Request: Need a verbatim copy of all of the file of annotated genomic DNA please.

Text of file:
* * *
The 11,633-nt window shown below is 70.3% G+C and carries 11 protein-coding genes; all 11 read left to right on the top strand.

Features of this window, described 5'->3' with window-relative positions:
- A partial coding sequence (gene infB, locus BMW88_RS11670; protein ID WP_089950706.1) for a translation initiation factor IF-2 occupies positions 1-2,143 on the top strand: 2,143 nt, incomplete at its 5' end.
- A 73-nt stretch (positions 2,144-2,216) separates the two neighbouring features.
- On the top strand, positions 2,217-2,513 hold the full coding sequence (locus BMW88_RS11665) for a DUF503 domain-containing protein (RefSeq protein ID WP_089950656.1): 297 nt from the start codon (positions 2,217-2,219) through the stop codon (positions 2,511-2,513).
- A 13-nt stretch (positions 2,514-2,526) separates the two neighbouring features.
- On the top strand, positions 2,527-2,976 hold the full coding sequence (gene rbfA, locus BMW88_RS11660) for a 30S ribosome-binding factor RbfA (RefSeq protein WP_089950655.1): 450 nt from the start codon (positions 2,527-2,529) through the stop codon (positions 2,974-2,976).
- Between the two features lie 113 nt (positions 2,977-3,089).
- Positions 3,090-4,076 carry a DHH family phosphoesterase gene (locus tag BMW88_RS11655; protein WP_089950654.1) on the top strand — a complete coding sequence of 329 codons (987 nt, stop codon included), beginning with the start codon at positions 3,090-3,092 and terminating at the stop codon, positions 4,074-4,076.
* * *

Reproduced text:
The 11,633-nt window shown below is 70.3% G+C and carries 11 protein-coding genes; all 11 read left to right on the top strand.

Features of this window, described 5'->3' with window-relative positions:
- A partial coding sequence (gene infB, locus BMW88_RS11670; protein ID WP_089950706.1) for a translation initiation factor IF-2 occupies positions 1-2,143 on the top strand: 2,143 nt, incomplete at its 5' end.
- A 73-nt stretch (positions 2,144-2,216) separates the two neighbouring features.
- On the top strand, positions 2,217-2,513 hold the full coding sequence (locus BMW88_RS11665) for a DUF503 domain-containing protein (RefSeq protein ID WP_089950656.1): 297 nt from the start codon (positions 2,217-2,219) through the stop codon (positions 2,511-2,513).
- A 13-nt stretch (positions 2,514-2,526) separates the two neighbouring features.
- On the top strand, positions 2,527-2,976 hold the full coding sequence (gene rbfA, locus BMW88_RS11660) for a 30S ribosome-binding factor RbfA (RefSeq protein WP_089950655.1): 450 nt from the start codon (positions 2,527-2,529) through the stop codon (positions 2,974-2,976).
- Between the two features lie 113 nt (positions 2,977-3,089).
- Positions 3,090-4,076 carry a DHH family phosphoesterase gene (locus tag BMW88_RS11655; protein WP_089950654.1) on the top strand — a complete coding sequence of 329 codons (987 nt, stop codon included), beginning with the start codon at positions 3,090-3,092 and terminating at the stop codon, positions 4,074-4,076.